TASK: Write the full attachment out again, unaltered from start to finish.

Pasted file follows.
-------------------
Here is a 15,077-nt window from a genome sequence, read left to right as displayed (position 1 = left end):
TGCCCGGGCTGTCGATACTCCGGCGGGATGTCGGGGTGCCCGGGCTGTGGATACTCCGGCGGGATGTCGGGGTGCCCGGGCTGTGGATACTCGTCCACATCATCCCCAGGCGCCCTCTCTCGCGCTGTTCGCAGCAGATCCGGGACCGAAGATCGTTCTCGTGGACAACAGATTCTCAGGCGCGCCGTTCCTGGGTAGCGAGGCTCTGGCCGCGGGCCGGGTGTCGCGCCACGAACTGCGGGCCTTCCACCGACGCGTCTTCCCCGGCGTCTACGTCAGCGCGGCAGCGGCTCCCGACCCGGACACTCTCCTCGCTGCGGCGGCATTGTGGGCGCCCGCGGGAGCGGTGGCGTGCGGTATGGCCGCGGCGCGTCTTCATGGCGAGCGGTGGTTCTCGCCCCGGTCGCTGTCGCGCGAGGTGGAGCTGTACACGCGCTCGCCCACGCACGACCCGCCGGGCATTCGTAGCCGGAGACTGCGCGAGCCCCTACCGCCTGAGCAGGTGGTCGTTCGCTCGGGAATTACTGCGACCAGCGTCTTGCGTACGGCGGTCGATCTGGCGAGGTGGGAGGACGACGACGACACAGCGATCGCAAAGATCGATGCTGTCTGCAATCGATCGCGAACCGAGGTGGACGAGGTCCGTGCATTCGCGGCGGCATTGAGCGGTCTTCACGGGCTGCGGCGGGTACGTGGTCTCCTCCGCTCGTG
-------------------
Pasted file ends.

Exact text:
Here is a 15,077-nt window from a genome sequence, read left to right as displayed (position 1 = left end):
TGCCCGGGCTGTCGATACTCCGGCGGGATGTCGGGGTGCCCGGGCTGTGGATACTCCGGCGGGATGTCGGGGTGCCCGGGCTGTGGATACTCGTCCACATCATCCCCAGGCGCCCTCTCTCGCGCTGTTCGCAGCAGATCCGGGACCGAAGATCGTTCTCGTGGACAACAGATTCTCAGGCGCGCCGTTCCTGGGTAGCGAGGCTCTGGCCGCGGGCCGGGTGTCGCGCCACGAACTGCGGGCCTTCCACCGACGCGTCTTCCCCGGCGTCTACGTCAGCGCGGCAGCGGCTCCCGACCCGGACACTCTCCTCGCTGCGGCGGCATTGTGGGCGCCCGCGGGAGCGGTGGCGTGCGGTATGGCCGCGGCGCGTCTTCATGGCGAGCGGTGGTTCTCGCCCCGGTCGCTGTCGCGCGAGGTGGAGCTGTACACGCGCTCGCCCACGCACGACCCGCCGGGCATTCGTAGCCGGAGACTGCGCGAGCCCCTACCGCCTGAGCAGGTGGTCGTTCGCTCGGGAATTACTGCGACCAGCGTCTTGCGTACGGCGGTCGATCTGGCGAGGTGGGAGGACGACGACGACACAGCGATCGCAAAGATCGATGCTGTCTGCAATCGATCGCGAACCGAGGTGGACGAGGTCCGTGCATTCGCGGCGGCATTGAGCGGTCTTCACGGGCTGCGGCGGGTACGTGGTCTCCTCCGCTCGTG